Example number one: our patriarch, Jacob. You’d imagine a patriarch, a founding father of our people, to be a man above reproach, one whose conduct is exemplary and whose faith in God is beyond question. And yet, it is Jacob who connives the birthright from his brother, Esau, and deceives his father such that he receives the blessing meant for Esau. These are not just words and gestures. With these two things came wealth, land and status. Jacob baldly favors one son over all the others, and the conduct of the remaining brothers is reprehensible: they sell the favorite, Joseph, into slavery and lie to their father about his demise.
In the central story of Jacob’s life, the spiritual wrestling that is endemic to his entire life is made manifest in his wrestling with a figure whose identity is ambiguous but who very well may be God, or at least God’s representative. Jacob’s name is changed to Israel – one who struggles with God – but the wrestling leaves him with a physical limp that represents his spiritual deficit.
Likewise it is throughout Tanakh: the narrative describing the Israelites’ forty years of travel through the Sinai wilderness on their way to Israel is connected by the spine of seven rebellions – rebellions against God and God’s appointed leader, Moses. Even before that, no sooner had they left Egypt than the Israelites began to complain that they had had it better back there, and that Moses should not have brought them out in order for them to die in the desert. The central theme of the book of Numbers/Bemidbar, in fact, is the Israelites’ faithlessness, not their fidelity.
So, too, with the many prophets: Isaiah, Jeremiah, Amos, Micah and the rest. Elijah is commissioned by God because the entire Northern Kingdom of Israel has been led astray by its king and queen, Ahab and Jezebel, into worship of a foreign god, Baal. And that is true of one ancient king after another, abandoning God until, finally, the impact of the defection is defeat at the hands of enemies.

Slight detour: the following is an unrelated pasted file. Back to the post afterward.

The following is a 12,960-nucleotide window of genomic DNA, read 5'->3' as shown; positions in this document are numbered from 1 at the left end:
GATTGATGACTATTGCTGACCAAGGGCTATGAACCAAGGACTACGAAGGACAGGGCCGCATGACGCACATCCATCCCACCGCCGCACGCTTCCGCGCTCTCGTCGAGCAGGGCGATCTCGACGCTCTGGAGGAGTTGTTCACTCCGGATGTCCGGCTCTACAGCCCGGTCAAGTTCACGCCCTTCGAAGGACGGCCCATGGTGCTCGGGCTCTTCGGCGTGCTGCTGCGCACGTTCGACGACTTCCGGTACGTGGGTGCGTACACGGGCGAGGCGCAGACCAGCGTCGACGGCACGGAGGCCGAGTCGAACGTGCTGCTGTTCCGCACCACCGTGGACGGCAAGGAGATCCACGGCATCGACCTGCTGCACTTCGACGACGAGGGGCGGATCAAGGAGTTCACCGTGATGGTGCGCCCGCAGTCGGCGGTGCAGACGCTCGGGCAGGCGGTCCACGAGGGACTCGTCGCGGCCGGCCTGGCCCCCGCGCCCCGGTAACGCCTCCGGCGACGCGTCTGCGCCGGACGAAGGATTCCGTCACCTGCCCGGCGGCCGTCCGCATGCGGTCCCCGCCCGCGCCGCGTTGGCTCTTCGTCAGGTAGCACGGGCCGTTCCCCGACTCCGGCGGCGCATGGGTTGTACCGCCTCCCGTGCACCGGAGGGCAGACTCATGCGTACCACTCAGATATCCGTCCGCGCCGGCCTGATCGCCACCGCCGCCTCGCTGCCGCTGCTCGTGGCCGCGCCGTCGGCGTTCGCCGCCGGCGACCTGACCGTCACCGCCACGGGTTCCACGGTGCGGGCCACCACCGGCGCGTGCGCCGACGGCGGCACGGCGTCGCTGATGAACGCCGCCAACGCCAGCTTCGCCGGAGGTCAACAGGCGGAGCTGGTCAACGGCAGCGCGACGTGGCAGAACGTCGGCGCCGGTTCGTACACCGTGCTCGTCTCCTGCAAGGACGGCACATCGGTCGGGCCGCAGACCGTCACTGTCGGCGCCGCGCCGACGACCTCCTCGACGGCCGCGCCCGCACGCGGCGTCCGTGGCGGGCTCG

If one reads the Bible – and one doesn’t have to read it terribly closely – the picture that emerges is not one of a constant piety occasionally interrupted by misdirection and a falling away but, rather, quite the opposite: that Israel’s leaders, and those writers who describe Israel in Tanakh – understand them to be religious failures. They are feckless in their attempts to remain true to God and, if they exemplify anything, it is the near-impossibility of remaining faithful to this unique God who desires a covenant with them.
It is no wonder, then, if people believe today that God regularly interjected and intervened in human affairs three thousand years ago, and that our ancestors, in response to those actions, were faithful beyond measure, that it is difficult to see one’s self as in any way religious.
There are many other factors, too: the power of science to describe in material terms so much that religion once pretended to understand; our identification of Orthodox and, especially, Chassidic Jews as the only authentic Jews; a general preoccupation and satisfaction with the enjoyment of material goods over spiritual ones.
But if we begin to think differently about our own heritage and to see it in a more rational light, we might remove some obstacles to our own potential as spiritual – and religious – beings.
And, if I’m right, we are no more or less spiritually adept than were our ancestors, and God is no further away than She ever was before.